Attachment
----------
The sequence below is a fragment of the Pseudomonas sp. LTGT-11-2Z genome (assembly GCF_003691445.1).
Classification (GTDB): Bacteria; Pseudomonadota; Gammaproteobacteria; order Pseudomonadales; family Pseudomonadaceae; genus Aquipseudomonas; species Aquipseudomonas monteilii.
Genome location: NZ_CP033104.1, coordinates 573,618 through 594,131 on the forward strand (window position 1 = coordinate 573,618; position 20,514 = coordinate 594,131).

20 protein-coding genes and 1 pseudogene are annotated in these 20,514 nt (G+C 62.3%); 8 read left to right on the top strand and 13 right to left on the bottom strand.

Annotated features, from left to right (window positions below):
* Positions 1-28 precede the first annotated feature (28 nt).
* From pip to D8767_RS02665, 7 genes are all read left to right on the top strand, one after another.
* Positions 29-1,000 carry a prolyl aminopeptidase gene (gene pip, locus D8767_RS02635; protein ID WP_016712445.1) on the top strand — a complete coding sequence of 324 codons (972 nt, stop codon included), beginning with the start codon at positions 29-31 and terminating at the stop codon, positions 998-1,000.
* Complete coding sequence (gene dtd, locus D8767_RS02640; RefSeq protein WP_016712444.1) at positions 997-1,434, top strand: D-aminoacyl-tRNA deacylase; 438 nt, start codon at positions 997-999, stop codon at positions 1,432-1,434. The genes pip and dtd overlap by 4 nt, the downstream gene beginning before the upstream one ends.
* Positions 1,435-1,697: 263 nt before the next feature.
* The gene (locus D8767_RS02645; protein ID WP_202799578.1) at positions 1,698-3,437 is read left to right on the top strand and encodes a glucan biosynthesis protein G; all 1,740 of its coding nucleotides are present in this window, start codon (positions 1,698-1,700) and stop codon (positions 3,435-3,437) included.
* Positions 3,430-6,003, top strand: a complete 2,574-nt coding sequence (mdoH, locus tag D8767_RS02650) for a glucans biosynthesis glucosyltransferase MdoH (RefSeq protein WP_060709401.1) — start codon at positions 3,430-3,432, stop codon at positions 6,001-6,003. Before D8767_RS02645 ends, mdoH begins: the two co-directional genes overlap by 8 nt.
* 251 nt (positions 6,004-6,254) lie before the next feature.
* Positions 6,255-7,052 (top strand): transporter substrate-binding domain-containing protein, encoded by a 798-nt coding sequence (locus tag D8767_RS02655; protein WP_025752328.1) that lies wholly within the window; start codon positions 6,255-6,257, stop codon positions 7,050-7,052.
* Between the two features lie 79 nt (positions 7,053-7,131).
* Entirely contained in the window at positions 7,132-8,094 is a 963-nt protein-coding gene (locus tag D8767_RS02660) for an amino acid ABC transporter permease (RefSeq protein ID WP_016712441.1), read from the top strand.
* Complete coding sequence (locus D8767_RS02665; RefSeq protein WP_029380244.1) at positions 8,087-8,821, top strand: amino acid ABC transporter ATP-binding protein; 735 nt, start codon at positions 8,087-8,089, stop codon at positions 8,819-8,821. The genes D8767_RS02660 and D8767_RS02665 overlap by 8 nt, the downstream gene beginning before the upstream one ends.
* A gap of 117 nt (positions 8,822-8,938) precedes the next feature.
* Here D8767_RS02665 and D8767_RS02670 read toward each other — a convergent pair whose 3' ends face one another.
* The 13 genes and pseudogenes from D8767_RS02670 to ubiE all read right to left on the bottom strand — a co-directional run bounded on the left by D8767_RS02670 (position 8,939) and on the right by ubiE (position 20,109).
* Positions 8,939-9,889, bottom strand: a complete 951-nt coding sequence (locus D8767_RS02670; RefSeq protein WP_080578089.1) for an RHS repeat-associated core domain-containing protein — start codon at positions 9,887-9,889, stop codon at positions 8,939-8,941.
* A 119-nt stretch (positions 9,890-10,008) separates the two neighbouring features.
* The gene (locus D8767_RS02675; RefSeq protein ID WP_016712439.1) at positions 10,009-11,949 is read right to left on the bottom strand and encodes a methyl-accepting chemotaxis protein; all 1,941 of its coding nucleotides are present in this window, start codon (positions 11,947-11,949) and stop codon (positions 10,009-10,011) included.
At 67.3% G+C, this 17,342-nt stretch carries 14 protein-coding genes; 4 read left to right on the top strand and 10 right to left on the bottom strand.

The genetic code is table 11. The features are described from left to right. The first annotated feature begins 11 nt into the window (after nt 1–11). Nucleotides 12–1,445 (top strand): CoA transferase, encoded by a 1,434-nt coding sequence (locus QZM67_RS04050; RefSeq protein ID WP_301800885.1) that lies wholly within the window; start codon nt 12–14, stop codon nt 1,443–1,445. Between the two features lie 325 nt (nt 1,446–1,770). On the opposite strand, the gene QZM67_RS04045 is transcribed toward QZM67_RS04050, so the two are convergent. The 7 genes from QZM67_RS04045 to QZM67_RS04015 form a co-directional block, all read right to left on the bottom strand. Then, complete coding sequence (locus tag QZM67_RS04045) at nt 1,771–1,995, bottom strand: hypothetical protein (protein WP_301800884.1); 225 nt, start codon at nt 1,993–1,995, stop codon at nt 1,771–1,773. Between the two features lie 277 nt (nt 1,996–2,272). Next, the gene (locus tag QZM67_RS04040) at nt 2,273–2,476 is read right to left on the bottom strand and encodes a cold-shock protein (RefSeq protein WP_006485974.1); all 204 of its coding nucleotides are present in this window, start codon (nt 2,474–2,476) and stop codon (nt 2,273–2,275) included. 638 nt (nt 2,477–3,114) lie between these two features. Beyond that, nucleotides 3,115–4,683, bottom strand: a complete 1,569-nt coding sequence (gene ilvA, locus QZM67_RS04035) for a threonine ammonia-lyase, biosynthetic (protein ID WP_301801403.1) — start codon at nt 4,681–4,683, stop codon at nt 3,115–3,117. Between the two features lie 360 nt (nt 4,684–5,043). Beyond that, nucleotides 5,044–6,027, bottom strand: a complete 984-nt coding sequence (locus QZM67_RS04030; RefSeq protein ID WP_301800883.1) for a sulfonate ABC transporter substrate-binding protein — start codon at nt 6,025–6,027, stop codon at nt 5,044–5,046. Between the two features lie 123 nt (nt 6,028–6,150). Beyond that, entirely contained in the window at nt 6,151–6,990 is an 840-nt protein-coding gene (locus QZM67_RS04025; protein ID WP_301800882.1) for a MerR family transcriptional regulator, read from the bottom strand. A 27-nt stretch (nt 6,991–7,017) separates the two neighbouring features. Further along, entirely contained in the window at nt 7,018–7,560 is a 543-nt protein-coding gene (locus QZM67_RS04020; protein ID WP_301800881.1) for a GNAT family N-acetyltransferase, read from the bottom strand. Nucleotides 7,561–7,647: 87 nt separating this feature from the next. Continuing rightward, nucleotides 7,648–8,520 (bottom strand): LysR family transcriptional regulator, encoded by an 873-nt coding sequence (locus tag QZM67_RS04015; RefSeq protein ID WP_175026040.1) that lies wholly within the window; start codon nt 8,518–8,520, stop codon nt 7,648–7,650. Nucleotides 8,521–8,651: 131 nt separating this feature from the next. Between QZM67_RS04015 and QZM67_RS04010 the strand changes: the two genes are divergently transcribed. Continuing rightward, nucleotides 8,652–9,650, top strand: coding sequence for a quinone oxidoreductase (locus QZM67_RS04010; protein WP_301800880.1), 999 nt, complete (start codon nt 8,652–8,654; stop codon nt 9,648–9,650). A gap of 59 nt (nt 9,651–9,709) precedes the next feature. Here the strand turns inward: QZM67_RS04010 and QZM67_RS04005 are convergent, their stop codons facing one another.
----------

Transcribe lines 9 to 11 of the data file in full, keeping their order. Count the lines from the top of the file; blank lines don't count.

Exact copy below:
* Complete coding sequence (gene dtd, locus D8767_RS02640; RefSeq protein WP_016712444.1) at positions 997-1,434, top strand: D-aminoacyl-tRNA deacylase; 438 nt, start codon at positions 997-999, stop codon at positions 1,432-1,434. The genes pip and dtd overlap by 4 nt, the downstream gene beginning before the upstream one ends.
* Positions 1,435-1,697: 263 nt before the next feature.
* The gene (locus D8767_RS02645; protein ID WP_202799578.1) at positions 1,698-3,437 is read left to right on the top strand and encodes a glucan biosynthesis protein G; all 1,740 of its coding nucleotides are present in this window, start codon (positions 1,698-1,700) and stop codon (positions 3,435-3,437) included.